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Baltimore officials defend release of abusers’ names

Westminster, Md.

Church officials defended Cardinal William Keeler’s decision to release the names of more than 50 priests accused of sexual abuse at the first of nine “listening sessions” to be held this month in Baltimore parishes.

Posted on the archdiocese’s Web site and published in its weekly newspaper, the information released by the archdiocese contained summaries of accusations against the clergy, including some who are now deceased and others who deny the accusations.

The manner in which the release of names was handled provoked dismay, anger, and some support among several of the St. John’s parishioners who spoke at the Oct. 7 meeting.

“I cannot accept the publication of all those names,” Agnes Geraghty, a St. John’s parishioner for nine years, told the gathering. “At least three of the people have denied the charges [and] about five of them have never admitted them,” she continued. “If only one of those men is innocent, haven’t we gone way too far?”

Other objections raised by some of the 50 meeting attendees: The “same people” deciding to release the names are those who previously moved abusing priests from one parish to another, said a parishioner. Another asked why Keeler decided to “hang the priests out to dry” when other persons employed by the archdiocese -- teachers, youth ministers, deacons -- have had similar accusations made against them.

Baltimore Auxiliary Bishop W. Francis Malooly defended the release of names.

“The victims have taken priority here,” he said. “If there is one victim who comes forward because he or she now knows that the perpetrator did not victimize only them, I think that’s a major move forward.” Several previously unknown victims have come forward since the information was released by the archdiocese, said Malooly.

“The priority now is to ensure that no child is in danger” and to “help any adult deal with their healing.” Plus, said Malooly, full disclosure will provide a “clean slate” and “lift suspicion from the active priests presently serving.”

Malooly said the release of the names was a matter of “when,” not if. State officials, he explained, would have ultimately requested the information and it would have come out in “dribs and drabs.” Said Malooly: “For the sake of the victims we had to be proactive and show that we cared, and try to reach out to them.”

One parishioner called the release of information a “step in the right direction.”

Msgr. Richard Woy, archdiocesan chancellor, told the parishioners that the church needed a higher standard than a criminal conviction to hold its priests accountable. Woy declined to discuss specific cases, but told the St. John’s parishioners that even in the cases where a priest denied the accusation, the archdiocese has “credible evidence” indicating some “terrible truths.”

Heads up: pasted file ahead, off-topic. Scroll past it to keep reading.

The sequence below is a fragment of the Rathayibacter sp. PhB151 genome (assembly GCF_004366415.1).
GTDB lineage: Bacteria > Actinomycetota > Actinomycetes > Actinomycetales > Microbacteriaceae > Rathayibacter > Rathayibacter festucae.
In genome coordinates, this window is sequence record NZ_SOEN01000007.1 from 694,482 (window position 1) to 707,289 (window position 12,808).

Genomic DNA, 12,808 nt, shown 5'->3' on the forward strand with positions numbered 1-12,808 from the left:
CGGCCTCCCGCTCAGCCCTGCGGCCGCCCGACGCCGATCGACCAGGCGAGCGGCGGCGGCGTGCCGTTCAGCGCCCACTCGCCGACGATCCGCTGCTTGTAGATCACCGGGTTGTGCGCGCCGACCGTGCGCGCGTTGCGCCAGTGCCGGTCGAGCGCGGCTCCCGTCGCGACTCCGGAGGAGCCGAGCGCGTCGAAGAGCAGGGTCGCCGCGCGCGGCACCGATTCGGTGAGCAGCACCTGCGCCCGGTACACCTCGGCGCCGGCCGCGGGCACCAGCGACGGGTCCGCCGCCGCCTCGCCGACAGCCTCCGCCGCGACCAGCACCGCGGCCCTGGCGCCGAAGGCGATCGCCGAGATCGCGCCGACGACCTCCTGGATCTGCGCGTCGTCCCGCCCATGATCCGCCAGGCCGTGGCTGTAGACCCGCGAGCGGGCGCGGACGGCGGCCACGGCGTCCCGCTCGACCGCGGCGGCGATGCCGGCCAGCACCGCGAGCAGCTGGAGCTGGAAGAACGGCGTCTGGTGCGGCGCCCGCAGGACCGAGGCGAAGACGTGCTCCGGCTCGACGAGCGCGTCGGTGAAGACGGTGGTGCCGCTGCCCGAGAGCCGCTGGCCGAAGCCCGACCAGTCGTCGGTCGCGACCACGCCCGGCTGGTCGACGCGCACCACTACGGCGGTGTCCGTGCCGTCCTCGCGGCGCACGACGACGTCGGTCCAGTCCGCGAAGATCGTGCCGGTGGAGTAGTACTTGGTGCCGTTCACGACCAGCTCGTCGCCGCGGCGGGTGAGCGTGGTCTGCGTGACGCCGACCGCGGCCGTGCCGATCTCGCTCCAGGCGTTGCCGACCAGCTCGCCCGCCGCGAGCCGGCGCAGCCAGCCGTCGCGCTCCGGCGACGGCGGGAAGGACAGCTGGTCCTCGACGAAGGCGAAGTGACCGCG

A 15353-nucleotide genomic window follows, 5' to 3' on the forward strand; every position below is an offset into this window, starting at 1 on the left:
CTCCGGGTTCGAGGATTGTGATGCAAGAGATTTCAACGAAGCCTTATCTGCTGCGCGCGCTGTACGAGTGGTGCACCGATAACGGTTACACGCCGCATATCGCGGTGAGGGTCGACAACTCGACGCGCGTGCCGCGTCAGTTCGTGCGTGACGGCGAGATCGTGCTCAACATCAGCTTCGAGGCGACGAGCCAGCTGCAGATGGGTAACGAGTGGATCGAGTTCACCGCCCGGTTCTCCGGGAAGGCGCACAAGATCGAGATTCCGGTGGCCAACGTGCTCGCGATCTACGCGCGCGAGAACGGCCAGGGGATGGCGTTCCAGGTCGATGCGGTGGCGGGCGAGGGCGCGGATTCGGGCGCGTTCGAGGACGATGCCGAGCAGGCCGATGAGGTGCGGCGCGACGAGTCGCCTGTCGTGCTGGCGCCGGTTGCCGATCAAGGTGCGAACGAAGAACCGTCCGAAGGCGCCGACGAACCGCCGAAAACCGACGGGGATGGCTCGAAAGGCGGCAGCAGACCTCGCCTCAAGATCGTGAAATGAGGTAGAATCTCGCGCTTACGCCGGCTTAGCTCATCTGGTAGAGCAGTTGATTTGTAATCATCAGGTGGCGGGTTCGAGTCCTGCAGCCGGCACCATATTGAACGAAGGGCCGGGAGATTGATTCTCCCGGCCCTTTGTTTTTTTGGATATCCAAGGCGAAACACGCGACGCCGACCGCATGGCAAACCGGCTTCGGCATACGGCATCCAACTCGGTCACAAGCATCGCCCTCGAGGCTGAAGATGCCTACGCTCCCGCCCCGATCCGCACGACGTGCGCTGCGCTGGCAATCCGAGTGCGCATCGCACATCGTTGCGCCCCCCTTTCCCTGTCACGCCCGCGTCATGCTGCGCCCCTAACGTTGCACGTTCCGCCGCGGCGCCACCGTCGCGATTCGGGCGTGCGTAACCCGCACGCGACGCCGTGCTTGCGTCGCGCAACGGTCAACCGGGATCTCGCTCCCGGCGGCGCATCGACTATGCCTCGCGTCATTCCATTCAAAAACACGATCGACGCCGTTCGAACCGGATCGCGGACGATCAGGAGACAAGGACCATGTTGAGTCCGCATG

The archdiocesan officials described the process by which allegations against church employees are handled. A referral to civil authorities is made quickly, even as the church proceeds with its own investigation, said Woy. Following the investigation, an archdiocesan team -- typically consisting of Malooly, Woy, legal counsel and church personnel professionals -- determines the credibility of the accusation and makes a recommendation to Keeler, who then decides what, if any, action is warranted.

The accused is then presented with the results and is given the opportunity to respond. There have been false accusations made against members of the Baltimore clergy, Woy said.

Meanwhile, the archdiocese has increased its training related to child abuse. A church-sponsored convocation on the subject was conducted in late August. More than 1,200 people attended.

Malooly described the release of the names and the listening sessions as the “beginning of restoring trust.”

“I think we all made mistakes and now we have to do what’s right, ” he told NCR. “I ran clergy personal when I was vicar general … and all my decisions were not good. They were made with the right intentions, but through the lens of 2002, some of them were not adequate. And some were wrong.” He concluded: “Now is the time to do what is right and to bring the truth out.”

Absent from the meeting was Fr. Brian Cox, who served in different capacities at St. John’s between 1978 and 1995. Cox was arrested last May and charged with child abuse. According to the archdiocese, Cox admitted to sexual misconduct with minors from 1979 to 1985, and had his priestly faculties removed in 1995.

Joe Feuerherd is NCR Washington correspondent. His e-mail address is jfeuerherd@natcath.org

National Catholic Reporter, October 18, 2002